I'm a lawyer and the mom of a 6 year old boy with autism. I work part time and spend the rest driving here and there and everywhere for my son's various therapies. Instead of trying cases, I now play Pac-man and watch SpongeBob. I wear old sweaters and jeans and always, always flat shoes to run after my son. Yeah, it's different but I wouldn't change it for anything. The love of my child is the most powerful, beautiful and rewarding aspect of my life.
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5 Responses to No. Please, You Keep the Change….

  1. Beth says:

    As a mom to an 8yo girl with Asperger’s I can very much relate to this post. As I always say, during the meltdown or tantrum we are “riding out the storm”. Usually there isn’t much to be done. Lots of patience is required and attempts are redirecting our children.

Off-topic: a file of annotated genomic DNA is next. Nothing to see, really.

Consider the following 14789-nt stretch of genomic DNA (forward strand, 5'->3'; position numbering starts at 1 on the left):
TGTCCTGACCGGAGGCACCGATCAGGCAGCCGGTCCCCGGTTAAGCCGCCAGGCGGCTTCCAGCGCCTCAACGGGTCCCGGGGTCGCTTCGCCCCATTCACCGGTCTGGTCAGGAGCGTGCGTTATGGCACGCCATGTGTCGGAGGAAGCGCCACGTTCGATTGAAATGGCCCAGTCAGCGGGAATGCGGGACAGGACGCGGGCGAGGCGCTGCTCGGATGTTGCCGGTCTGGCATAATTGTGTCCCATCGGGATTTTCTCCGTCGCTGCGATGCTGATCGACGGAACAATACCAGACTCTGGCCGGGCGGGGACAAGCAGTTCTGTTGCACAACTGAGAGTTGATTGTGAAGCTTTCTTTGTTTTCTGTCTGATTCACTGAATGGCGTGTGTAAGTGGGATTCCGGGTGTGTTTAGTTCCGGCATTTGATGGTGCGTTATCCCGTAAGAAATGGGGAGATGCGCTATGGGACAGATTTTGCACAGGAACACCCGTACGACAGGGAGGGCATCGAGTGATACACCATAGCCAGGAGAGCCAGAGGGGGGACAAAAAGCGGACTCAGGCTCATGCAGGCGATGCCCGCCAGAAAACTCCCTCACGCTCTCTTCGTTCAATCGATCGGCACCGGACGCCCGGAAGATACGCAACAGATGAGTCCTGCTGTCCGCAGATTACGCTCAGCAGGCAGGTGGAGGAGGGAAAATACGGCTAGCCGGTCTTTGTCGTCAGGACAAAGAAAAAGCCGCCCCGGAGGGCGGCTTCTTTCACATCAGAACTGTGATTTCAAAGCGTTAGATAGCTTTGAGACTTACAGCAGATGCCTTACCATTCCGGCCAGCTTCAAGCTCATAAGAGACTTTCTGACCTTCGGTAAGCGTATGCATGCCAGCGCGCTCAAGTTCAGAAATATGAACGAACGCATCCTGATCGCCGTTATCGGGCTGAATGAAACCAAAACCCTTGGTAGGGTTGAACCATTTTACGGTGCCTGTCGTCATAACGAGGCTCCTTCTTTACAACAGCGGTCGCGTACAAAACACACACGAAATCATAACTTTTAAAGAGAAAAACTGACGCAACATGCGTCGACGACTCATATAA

I also blog so let’s connect! Check out

    Great post!

    • solodialogue says:

      Beth – Redirecting has also been helpful but, you know how it is, when they are already “there”, redirecting is very tricky…and I love your blog!! Especially LB’s Daily Posts-so adorable!

      Karla – Thanks for the support! We both know how that lack of language becomes a barrier. I think everyone I’ve met through Twitter and this blog is a great parent but I LOVE that last sentence!!

  2. Oh, my. Big e-hugs for you both.

    Kaia has not been diagnosed with anything other than global delays (including a significant delay in language/communication), but I CAN sympathize with these moments. Yesterday morning, Kaia was really “off” and spent a lot of time having mini meltdowns and being VERY clingy. With her limited language, it is very difficult to tell what is going on with her and so frustrating as a parent to be unable to help.

    The important message in your story is that you WANT to help your son and that you love him and care about him deeply. And that you’re willing to take the time to figure out the riddle from the clues he gives you. That’s what makes the difference. That’s what makes you a great parent.